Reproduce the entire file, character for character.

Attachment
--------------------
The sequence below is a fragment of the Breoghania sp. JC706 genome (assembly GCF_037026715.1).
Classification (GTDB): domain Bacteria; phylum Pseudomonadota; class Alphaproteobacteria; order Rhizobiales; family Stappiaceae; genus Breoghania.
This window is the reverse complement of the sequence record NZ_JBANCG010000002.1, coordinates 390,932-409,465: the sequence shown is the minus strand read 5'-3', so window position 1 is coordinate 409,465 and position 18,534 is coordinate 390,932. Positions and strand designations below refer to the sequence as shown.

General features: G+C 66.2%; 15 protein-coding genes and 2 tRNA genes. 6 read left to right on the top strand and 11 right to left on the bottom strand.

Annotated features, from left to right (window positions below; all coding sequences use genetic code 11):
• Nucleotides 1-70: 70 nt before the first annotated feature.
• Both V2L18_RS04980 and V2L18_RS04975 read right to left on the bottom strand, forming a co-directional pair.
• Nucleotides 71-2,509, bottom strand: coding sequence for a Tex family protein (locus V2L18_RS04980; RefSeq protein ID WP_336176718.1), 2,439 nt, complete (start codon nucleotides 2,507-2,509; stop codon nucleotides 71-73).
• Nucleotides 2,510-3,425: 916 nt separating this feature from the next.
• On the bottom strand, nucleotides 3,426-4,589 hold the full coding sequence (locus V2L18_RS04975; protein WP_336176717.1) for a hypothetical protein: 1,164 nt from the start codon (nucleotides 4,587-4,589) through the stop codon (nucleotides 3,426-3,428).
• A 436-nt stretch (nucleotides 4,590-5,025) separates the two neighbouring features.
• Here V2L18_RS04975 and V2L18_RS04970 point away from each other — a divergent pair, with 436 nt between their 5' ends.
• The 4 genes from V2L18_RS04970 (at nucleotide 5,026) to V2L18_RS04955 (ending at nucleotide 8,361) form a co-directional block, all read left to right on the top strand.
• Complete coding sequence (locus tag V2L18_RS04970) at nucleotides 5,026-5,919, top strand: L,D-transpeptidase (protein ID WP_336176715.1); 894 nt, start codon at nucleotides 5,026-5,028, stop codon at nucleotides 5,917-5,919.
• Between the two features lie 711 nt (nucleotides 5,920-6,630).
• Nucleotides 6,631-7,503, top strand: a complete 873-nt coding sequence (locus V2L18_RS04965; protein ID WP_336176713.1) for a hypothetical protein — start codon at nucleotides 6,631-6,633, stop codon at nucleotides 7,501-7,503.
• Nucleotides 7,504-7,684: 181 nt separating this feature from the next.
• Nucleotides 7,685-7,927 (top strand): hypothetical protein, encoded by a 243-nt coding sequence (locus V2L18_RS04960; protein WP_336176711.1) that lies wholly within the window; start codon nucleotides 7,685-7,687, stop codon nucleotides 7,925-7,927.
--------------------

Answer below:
The sequence below is a fragment of the Breoghania sp. JC706 genome (assembly GCF_037026715.1).
Classification (GTDB): domain Bacteria; phylum Pseudomonadota; class Alphaproteobacteria; order Rhizobiales; family Stappiaceae; genus Breoghania.
This window is the reverse complement of the sequence record NZ_JBANCG010000002.1, coordinates 390,932-409,465: the sequence shown is the minus strand read 5'-3', so window position 1 is coordinate 409,465 and position 18,534 is coordinate 390,932. Positions and strand designations below refer to the sequence as shown.

General features: G+C 66.2%; 15 protein-coding genes and 2 tRNA genes. 6 read left to right on the top strand and 11 right to left on the bottom strand.

Annotated features, from left to right (window positions below; all coding sequences use genetic code 11):
• Nucleotides 1-70: 70 nt before the first annotated feature.
• Both V2L18_RS04980 and V2L18_RS04975 read right to left on the bottom strand, forming a co-directional pair.
• Nucleotides 71-2,509, bottom strand: coding sequence for a Tex family protein (locus V2L18_RS04980; RefSeq protein ID WP_336176718.1), 2,439 nt, complete (start codon nucleotides 2,507-2,509; stop codon nucleotides 71-73).
• Nucleotides 2,510-3,425: 916 nt separating this feature from the next.
• On the bottom strand, nucleotides 3,426-4,589 hold the full coding sequence (locus V2L18_RS04975; protein WP_336176717.1) for a hypothetical protein: 1,164 nt from the start codon (nucleotides 4,587-4,589) through the stop codon (nucleotides 3,426-3,428).
• A 436-nt stretch (nucleotides 4,590-5,025) separates the two neighbouring features.
• Here V2L18_RS04975 and V2L18_RS04970 point away from each other — a divergent pair, with 436 nt between their 5' ends.
• The 4 genes from V2L18_RS04970 (at nucleotide 5,026) to V2L18_RS04955 (ending at nucleotide 8,361) form a co-directional block, all read left to right on the top strand.
• Complete coding sequence (locus tag V2L18_RS04970) at nucleotides 5,026-5,919, top strand: L,D-transpeptidase (protein ID WP_336176715.1); 894 nt, start codon at nucleotides 5,026-5,028, stop codon at nucleotides 5,917-5,919.
• Between the two features lie 711 nt (nucleotides 5,920-6,630).
• Nucleotides 6,631-7,503, top strand: a complete 873-nt coding sequence (locus V2L18_RS04965; protein ID WP_336176713.1) for a hypothetical protein — start codon at nucleotides 6,631-6,633, stop codon at nucleotides 7,501-7,503.
• Nucleotides 7,504-7,684: 181 nt separating this feature from the next.
• Nucleotides 7,685-7,927 (top strand): hypothetical protein, encoded by a 243-nt coding sequence (locus V2L18_RS04960; protein WP_336176711.1) that lies wholly within the window; start codon nucleotides 7,685-7,687, stop codon nucleotides 7,925-7,927.